Under the Bonnet: Bobsledding for Beginners

Today's bobsled is positively a luxury saloon compared to the rigged-up wooden sleds that trundled down the halfpipe in 19th century St. Moritz. Want a closer look? Our Lillehammer Bobsled Weekend gives you the inside story...

The Speed

At speeds of up to 130km/h (80mph) subtle steering is needed to negotiate the twists and turns - don't worry, an authorised pilot takes you around the track!

The Frame

The modern bobseld has a lightweight frame, but its fibreglass or composite shell makes it robust enough to cope with anything the track throws at it.

The Steering

The steering system consists of a pulley system activated by two metal rings in the forward cowling that turns the front runners.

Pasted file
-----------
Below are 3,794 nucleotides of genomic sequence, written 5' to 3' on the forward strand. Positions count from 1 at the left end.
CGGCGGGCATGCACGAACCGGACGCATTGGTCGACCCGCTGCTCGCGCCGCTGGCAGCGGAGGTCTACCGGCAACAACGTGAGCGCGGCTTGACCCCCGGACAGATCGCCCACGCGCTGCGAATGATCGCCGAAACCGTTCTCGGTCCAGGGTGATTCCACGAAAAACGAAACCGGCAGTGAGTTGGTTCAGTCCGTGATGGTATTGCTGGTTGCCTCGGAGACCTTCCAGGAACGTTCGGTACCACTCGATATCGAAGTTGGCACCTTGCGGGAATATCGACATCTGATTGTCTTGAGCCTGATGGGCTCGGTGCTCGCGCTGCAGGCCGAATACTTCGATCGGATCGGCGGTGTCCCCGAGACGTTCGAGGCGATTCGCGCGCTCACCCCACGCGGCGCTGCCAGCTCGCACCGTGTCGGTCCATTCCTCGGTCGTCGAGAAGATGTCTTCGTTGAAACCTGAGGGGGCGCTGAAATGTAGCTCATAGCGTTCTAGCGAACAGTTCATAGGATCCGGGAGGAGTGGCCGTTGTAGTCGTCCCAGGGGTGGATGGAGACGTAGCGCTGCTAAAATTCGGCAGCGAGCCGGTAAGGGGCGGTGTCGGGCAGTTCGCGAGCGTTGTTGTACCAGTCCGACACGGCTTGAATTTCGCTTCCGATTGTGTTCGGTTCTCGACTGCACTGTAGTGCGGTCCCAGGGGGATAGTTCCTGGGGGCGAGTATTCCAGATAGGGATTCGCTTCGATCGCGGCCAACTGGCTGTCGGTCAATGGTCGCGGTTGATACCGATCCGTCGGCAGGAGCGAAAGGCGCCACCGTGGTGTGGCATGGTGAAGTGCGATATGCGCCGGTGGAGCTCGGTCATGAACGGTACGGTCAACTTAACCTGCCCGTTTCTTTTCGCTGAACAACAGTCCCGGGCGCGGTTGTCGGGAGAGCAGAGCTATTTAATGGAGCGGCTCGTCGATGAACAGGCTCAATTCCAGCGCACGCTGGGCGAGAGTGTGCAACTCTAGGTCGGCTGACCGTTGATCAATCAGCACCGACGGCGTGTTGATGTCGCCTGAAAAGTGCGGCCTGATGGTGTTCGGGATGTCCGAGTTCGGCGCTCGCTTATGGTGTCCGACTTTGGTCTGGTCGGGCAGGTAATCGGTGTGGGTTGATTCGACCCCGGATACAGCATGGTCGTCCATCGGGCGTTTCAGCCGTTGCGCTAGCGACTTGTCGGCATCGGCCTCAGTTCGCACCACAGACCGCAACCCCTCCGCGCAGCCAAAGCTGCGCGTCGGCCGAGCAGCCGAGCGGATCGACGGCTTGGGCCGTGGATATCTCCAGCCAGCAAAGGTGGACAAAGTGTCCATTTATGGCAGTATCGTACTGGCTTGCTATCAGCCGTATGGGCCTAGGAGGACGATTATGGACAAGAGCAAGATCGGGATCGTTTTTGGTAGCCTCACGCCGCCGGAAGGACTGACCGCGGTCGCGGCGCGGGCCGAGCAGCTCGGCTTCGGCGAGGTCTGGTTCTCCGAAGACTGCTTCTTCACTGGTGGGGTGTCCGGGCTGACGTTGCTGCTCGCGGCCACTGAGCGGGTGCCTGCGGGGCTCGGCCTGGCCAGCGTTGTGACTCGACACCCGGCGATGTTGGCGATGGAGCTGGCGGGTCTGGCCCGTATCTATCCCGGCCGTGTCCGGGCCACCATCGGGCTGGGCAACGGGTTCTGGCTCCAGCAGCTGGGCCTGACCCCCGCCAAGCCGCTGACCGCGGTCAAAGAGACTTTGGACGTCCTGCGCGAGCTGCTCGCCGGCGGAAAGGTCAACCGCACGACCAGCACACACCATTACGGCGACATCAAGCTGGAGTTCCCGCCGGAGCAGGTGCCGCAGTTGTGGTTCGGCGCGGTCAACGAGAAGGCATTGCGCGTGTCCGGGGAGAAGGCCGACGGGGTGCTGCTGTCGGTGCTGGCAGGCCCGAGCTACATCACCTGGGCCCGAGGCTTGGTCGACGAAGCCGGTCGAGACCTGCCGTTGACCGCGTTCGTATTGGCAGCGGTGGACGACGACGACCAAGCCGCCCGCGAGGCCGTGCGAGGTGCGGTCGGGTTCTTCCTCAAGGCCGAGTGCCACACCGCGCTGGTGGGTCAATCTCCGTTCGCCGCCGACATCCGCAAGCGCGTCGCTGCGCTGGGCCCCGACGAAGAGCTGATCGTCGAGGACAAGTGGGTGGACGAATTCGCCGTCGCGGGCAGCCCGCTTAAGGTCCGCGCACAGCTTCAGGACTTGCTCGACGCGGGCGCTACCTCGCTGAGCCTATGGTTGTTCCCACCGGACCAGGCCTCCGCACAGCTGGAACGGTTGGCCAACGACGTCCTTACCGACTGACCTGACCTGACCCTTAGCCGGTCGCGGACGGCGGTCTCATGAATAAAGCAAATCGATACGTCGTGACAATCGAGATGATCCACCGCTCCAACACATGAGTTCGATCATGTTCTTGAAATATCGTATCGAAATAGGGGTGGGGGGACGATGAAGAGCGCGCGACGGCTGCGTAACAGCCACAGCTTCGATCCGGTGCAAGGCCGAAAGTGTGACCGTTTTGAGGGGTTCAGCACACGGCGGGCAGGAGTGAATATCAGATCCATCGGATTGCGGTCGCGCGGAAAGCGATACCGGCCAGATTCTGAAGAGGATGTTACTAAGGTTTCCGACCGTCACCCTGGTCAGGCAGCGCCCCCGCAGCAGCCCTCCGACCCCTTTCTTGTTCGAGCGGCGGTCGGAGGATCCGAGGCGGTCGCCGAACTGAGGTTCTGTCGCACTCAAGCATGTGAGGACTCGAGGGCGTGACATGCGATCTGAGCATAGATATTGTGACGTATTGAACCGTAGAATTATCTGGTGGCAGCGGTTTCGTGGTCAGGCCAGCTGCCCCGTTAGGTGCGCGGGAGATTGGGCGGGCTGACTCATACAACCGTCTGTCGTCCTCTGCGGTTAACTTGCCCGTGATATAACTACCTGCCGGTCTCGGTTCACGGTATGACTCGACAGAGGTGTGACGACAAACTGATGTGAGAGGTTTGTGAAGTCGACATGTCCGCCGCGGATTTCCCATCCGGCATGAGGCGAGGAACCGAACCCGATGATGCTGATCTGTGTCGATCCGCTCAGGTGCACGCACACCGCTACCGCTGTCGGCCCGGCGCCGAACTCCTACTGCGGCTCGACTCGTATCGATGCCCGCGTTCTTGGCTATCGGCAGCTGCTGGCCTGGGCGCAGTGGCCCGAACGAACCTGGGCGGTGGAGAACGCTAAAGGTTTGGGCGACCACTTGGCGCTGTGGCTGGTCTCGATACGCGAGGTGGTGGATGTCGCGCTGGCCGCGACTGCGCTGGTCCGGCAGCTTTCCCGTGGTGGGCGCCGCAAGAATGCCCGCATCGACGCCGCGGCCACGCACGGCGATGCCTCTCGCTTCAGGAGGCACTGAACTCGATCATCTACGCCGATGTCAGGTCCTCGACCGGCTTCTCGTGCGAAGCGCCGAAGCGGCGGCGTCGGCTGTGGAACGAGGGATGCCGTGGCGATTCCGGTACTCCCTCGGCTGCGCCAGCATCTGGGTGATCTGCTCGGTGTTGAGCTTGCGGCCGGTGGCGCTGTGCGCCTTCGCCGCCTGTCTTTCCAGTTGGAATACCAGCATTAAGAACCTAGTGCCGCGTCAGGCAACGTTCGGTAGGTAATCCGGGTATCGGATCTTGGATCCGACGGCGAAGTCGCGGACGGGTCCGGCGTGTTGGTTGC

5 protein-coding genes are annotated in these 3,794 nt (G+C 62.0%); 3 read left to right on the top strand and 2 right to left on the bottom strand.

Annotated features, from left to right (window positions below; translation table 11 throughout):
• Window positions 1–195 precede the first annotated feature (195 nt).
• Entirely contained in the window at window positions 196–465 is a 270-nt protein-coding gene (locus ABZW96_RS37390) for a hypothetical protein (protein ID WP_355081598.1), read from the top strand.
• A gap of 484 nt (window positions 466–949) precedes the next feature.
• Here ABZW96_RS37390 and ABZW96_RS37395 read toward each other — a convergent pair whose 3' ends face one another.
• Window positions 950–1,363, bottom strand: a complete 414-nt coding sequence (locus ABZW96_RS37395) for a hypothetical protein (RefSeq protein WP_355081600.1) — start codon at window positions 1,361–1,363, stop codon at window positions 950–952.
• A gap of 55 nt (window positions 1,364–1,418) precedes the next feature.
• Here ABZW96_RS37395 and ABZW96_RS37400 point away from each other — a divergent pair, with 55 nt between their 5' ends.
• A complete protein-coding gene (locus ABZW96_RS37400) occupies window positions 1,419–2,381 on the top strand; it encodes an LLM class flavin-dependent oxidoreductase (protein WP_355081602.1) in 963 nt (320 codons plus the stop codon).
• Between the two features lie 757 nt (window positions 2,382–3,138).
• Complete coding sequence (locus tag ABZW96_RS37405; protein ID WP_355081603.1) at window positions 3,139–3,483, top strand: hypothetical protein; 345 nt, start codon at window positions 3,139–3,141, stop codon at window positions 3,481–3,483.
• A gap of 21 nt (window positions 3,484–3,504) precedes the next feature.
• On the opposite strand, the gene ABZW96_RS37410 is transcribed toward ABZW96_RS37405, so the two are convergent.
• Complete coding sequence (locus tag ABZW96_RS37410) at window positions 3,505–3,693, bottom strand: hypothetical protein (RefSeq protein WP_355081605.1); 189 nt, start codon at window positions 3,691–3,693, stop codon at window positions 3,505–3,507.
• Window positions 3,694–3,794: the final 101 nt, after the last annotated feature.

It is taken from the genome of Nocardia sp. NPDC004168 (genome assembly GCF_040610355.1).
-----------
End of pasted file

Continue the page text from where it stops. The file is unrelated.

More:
The Crew

Crews are either two-person or four-person. The men's weight limit for a crew of two is 859 pounds (390kg), and for women, a crew of two can't exceed 749 pounds (340kg).

The Brakes

The brake crewmember stops the sled after crossing the finish by pulling the sled's brake push bars.

The Runners

The sled sits on steel runners, which are usually a competition regulated 66.8cm long - as are the runners on our Lillehammer bobsleds.

The Track

Modern tracks are made of concrete, coated with ice - so the bobsled must be strong enough top withstand high speed forces of up to 5Gs. Try it: Our Lillehammer Bobsled Weekend offers adrenalin overload. Whether it's hurtling down the ice in the larger bob-raft (at 75km/h) or even the more hair-raising taxi-bob (at 125km/h) this is a sleigh ride like no other!

Learn more about these kind of trips...